Oh, I forgot to mention, Cameron had left Checkpoint 4 about an hour before George and I arrived, but then you probably figured that out by now!

Not far into the last section, my two new walking companions were beginning to toil. I bade them (and their head torches and map...crucial point this) farewell and carried on up the hill. I passed the 10 miles to go marker, 9 miles, 8 miles, and at this point the track was smooth so I broke into a jog and kept this up for a couple of miles. However, the 6 mile marker never came, and the track seemed to peter out. Eventually, I saw the two other walkers up ahead. "Thank goodness, are we heading the right way then?" I asked. Sadly it turned out that we were all lost; no head torches, no map (I'd dropped mine earlier).

We hunted up and down for the trail but it was nowhere to be seen. Eventually, we heard a river that we figured would lead to Loch Lomond (which was where we were to finish) and that in turn led us to a road. I walked and jogged in on that, no longer caring about the state of my feet. I passed a drunk sitting bent-double outside the Drovers Arms being sick and nearly joined him. With considerable relief, I finished, two minutes before 3am, 18hours and 58minutes later. Technically, I was on the wrong side of the loch, having missed a turning but did I care! Cameron had finished about an hour earlier and George, against the medical advice that he received at the final checkpoint, finished the course at around 5am.

It was hellish, but I'm glad I did it and the others feel the same. Jim was genuinely very unfortunate. Other colleagues are already talking about getting teams together for next year and are debating who's up to it. Are YOU?

Thank you very much for your sponsorship - cash/cheques to The Scottish Community Foundation please.




A Highland Hell

by Angus MacDonald of The Kilted Foursome

(printed in The Scotsman 26th June 1999)

It was never going to be pleasant, a twenty mile stroll is exhausting, double that and you are in real pain with the last 12 taking you into the realms of something you intend never to repeat. The literature showed a kilted fellow with two mates smiling as they strolled along in the sun. That picture was taken last year after the first 17 miles, and will probably be used next year too. The Caledonian Challenge is billed as a 52 mile sponsored walk down the West Highland Way from Fort William to Loch Lomond non stop. It didn't mention the fact that the weather might be more a combination of a tropical storm and a west coast gale. Before we had even started we were drenched, and 10 teams didn't even cross the start line. A rousing send-off by Clanranald, the chieftain of the Macdonald clan, with extensive safety brief by the exhausting organiser David Fox-Pitt saw the 517 starters strike off up Glen Nevis. 17 miles later we reached Kinlochleven, our first checkpoint, where the beloved soldiers and even more beloved support teams plied us with tea.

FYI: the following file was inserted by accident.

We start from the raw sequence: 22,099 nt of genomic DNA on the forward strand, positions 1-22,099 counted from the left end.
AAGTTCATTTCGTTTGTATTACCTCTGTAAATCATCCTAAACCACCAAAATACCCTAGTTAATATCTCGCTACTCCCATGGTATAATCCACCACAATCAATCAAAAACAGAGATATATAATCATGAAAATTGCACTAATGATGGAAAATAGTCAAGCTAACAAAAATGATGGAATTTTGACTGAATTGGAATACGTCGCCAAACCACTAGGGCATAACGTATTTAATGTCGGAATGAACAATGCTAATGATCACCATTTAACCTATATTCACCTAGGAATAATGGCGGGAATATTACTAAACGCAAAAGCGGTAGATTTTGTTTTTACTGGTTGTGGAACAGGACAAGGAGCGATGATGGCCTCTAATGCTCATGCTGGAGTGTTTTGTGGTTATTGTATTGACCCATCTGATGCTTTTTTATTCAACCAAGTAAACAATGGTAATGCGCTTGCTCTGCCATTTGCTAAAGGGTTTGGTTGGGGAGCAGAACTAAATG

My portable came in useful on the Devil's Staircase above Kinlochleven, when we had to summon the army helicopter to rescue a fellow with cramp. We had already lost at least a dozen walkers who felt it was all too much. The arrival at Kingshouse at the entrance to Glencoe was like a scene from a horror film. Acres of cars with valiant support teams trying to drape plastic sheeting over weary walkers, with over 30 miles to go. Of the 4 members of parliament only John McAllion was still hoofing it. Walkers were falling like flies. Apparently, as the founder, participants had placed a couple of contracts on my life, an incentive to move on quickly.

Rannoch Moor was next, a section during which 15 individuals were picked up by the motorcycle dispatch riders and carted off the hillside. It was now dark but still bucketing it down. The Merrill Lynch team from Edinburgh, booked in as the “hobbling herd” was going strong, as were the 11 walkers from Stewart Ivory, the fund management company, led by the well-known John Thomson, who along with Angus Tulloch, both aged 49, were to finish.

Cazenove, the blue-blooded bankers, from London were 3 hours behind us as their plane had been delayed. The American Factset team had got off the sleeper at Fort William, turned up in good time to register but were tempted away by McDonald’s hamburgers, to reappear 30 minutes after we had all set off.

The fourth checkpoint beyond Tyndrum, Auchtertyre farm, saw everyone absolutely exhausted. Our wives valiantly served us up lashings of bacon and eggs before pushing us on for the last 14 miles. Lord Aberdour told us that one member of his team had dropped out and hitched a lift at 2 am, to be dropped off at Crianlarich. Unable to persuade anyone at a B&B to take him in he curled his soaked body into a ball in a church and dropped off to sleep.

At 11.59, Drew Mackin of the Clydesdale Bank had run in to the finish, 52 miles in 11 hours made us all feel very humble. Compaq Computers were in a 4.15 am, and then came the Edinburgh bankers Noble & Co, led by the obnoxiously fit Henry Chaplain.

My own team, the Kilted Foursome, limped in complete at 8 am, with the backs of my legs lacerated by the swing of the wet tartan. Heroic walkers staggered in throughout the day, with the last at 5 pm. 67% of the starters completed and we believe some £300,000 will have been raised for small needy causes throughout Scotland. Some big amounts were raised, notably by Andrew Gobourn of Reuters and the teams from Kenmore Group and Stewart Ivory. I said to Alastair Dempster who runs The Scottish Community Foundation, the charity who distributes the money we raise, “Never, ever again”, “you said that last year” he said, “and the year before that”.